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The M.I.N.E.R. Act of 2006. UNITED STATES PUBLIC LAWS 109th Congress - Second Session Convening January 7, 2005 PL 109-236 (S 2803) June 15, 2006 . MINE IMPROVEMENT AND NEW EMERGENCY RESPONSE ACT OF 2006.

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the m i n e r act of 2006

The M.I.N.E.R. Act of 2006

UNITED STATES PUBLIC LAWS

109th Congress - Second Session

Convening January 7, 2005

PL 109-236 (S 2803)

June 15, 2006

mine improvement and new emergency response act of 2006
MINE IMPROVEMENT AND NEW EMERGENCY RESPONSE ACT OF 2006
  • An Act To amend the Federal Mine Safety and Health Act of 1977 to improve the safety of mines and mining. Be it enacted by the Senate and House of Representatives of the United States of America in Congress assembled,
mine improvement and new emergency response act of 20061
MINE IMPROVEMENT AND NEW EMERGENCY RESPONSE ACT OF 2006

Provisions affecting Coal Industry:

  • Require each covered mine to develop and continuously update a written emergency response plan;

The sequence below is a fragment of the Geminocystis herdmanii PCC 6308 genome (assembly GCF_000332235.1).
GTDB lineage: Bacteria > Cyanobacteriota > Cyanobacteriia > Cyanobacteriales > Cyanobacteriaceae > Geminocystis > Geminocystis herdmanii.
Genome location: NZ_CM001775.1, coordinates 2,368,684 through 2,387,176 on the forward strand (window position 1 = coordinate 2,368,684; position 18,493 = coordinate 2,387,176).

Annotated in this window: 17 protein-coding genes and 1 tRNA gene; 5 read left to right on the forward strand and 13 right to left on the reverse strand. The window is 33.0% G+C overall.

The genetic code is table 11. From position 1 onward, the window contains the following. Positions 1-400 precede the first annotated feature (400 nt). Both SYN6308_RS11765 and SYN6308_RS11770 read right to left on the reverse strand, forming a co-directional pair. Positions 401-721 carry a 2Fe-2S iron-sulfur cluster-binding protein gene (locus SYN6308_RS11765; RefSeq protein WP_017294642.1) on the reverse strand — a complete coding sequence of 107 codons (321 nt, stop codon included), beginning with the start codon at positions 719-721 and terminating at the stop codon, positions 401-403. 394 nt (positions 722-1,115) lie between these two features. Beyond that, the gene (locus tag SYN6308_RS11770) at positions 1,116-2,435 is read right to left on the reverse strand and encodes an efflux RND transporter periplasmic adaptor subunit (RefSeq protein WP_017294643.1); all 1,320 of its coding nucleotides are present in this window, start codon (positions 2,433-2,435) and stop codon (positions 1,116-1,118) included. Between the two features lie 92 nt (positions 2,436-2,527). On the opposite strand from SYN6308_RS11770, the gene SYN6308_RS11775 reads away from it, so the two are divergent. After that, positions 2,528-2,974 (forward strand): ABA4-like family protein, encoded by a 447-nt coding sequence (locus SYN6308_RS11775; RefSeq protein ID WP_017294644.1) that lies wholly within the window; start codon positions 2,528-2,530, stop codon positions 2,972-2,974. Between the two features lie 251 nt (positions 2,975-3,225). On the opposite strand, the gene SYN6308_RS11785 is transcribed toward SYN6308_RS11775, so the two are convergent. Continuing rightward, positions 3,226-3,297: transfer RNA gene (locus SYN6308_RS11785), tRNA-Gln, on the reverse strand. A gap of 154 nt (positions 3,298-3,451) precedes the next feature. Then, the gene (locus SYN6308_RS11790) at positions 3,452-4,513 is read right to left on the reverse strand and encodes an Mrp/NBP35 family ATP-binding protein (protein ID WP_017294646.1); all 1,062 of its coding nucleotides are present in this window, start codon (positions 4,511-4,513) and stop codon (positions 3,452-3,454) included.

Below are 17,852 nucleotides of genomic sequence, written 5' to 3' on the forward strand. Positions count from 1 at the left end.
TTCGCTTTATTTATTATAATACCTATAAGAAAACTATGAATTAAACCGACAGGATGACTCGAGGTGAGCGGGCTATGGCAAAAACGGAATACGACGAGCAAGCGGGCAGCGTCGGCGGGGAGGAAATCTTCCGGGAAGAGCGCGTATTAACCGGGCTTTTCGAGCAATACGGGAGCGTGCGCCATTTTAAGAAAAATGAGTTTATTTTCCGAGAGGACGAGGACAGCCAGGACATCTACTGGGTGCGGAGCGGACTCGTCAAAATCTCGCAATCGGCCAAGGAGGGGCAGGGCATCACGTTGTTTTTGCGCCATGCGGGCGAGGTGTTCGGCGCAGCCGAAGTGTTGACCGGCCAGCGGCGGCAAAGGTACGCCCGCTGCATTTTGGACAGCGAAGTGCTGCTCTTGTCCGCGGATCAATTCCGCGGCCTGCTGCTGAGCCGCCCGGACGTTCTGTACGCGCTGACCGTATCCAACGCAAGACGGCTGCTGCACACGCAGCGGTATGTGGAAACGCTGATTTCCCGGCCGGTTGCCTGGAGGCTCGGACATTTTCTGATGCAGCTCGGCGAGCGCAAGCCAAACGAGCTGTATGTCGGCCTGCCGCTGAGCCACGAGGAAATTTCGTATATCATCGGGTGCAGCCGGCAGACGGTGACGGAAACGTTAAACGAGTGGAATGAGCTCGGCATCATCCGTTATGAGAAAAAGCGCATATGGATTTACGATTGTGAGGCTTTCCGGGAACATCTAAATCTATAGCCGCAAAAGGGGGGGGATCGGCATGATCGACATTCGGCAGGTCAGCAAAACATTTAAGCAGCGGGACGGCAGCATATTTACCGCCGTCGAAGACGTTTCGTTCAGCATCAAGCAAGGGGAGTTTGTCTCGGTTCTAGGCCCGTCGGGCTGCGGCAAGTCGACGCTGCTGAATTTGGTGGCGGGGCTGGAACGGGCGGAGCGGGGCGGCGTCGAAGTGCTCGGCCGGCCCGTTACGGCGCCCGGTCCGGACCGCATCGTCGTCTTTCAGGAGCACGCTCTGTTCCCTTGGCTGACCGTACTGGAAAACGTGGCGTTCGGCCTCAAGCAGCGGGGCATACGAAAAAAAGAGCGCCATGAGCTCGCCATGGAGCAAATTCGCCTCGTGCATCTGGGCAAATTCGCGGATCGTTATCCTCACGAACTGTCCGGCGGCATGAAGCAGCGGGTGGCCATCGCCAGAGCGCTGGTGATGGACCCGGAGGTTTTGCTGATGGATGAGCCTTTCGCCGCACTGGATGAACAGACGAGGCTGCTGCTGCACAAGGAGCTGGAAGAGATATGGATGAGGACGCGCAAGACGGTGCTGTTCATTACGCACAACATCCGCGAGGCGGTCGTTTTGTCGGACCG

• Promote use of equipment and technology that is currently commercially available;
  • Require each mine’s emergency response plan to be continuously reviewed, updated and re-certified by MSHA every six months;
  • Direct the Secretary of Labor to require wireless two-way communications and an electronic tracking system within three years, permitting those on the surface to locate persons trapped underground;
  • Require each mine to make available two experienced rescue teams capable of a one hour response time;
mine improvement and new emergency response act of 20062
MINE IMPROVEMENT AND NEW EMERGENCY RESPONSE ACT OF 2006

Provisions affecting All Industry:

  • Require mine operators to make notification of all incidents/accidents which pose a reasonable risk of death within 15 minutes, and sets a civil penalty of $5,000 to $60,000 for mine operators who fail to do so;
  • Establish a competitive grant program for new mine safety technology to be administered by NIOSH;
  • Establish an interagency working group to provide a formal means of sharing non-classified technology that would have applicability to mine safety;